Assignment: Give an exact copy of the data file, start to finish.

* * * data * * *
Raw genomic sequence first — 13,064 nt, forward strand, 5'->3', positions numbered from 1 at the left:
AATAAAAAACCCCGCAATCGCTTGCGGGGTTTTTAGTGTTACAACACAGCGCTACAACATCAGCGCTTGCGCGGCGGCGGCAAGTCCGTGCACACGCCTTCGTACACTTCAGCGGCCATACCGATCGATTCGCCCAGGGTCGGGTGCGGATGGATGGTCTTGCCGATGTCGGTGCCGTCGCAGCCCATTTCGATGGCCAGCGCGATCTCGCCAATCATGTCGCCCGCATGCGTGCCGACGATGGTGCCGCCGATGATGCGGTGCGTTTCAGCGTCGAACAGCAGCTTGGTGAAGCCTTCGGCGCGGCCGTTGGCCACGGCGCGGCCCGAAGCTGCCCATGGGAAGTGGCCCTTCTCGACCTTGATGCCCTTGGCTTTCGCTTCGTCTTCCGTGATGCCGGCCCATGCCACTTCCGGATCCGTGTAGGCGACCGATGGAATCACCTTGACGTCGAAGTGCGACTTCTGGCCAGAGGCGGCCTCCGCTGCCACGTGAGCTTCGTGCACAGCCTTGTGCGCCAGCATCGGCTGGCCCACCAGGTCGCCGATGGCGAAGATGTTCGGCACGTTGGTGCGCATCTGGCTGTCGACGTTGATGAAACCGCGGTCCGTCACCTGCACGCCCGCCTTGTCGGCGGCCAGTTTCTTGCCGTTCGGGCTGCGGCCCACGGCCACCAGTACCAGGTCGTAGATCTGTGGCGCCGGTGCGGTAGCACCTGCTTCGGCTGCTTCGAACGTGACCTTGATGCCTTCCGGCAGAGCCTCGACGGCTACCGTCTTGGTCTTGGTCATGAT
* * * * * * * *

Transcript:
Raw genomic sequence first — 13,064 nt, forward strand, 5'->3', positions numbered from 1 at the left:
AATAAAAAACCCCGCAATCGCTTGCGGGGTTTTTAGTGTTACAACACAGCGCTACAACATCAGCGCTTGCGCGGCGGCGGCAAGTCCGTGCACACGCCTTCGTACACTTCAGCGGCCATACCGATCGATTCGCCCAGGGTCGGGTGCGGATGGATGGTCTTGCCGATGTCGGTGCCGTCGCAGCCCATTTCGATGGCCAGCGCGATCTCGCCAATCATGTCGCCCGCATGCGTGCCGACGATGGTGCCGCCGATGATGCGGTGCGTTTCAGCGTCGAACAGCAGCTTGGTGAAGCCTTCGGCGCGGCCGTTGGCCACGGCGCGGCCCGAAGCTGCCCATGGGAAGTGGCCCTTCTCGACCTTGATGCCCTTGGCTTTCGCTTCGTCTTCCGTGATGCCGGCCCATGCCACTTCCGGATCCGTGTAGGCGACCGATGGAATCACCTTGACGTCGAAGTGCGACTTCTGGCCAGAGGCGGCCTCCGCTGCCACGTGAGCTTCGTGCACAGCCTTGTGCGCCAGCATCGGCTGGCCCACCAGGTCGCCGATGGCGAAGATGTTCGGCACGTTGGTGCGCATCTGGCTGTCGACGTTGATGAAACCGCGGTCCGTCACCTGCACGCCCGCCTTGTCGGCGGCCAGTTTCTTGCCGTTCGGGCTGCGGCCCACGGCCACCAGTACCAGGTCGTAGATCTGTGGCGCCGGTGCGGTAGCACCTGCTTCGGCTGCTTCGAACGTGACCTTGATGCCTTCCGGCAGAGCCTCGACGGCTACCGTCTTGGTCTTGGTCATGAT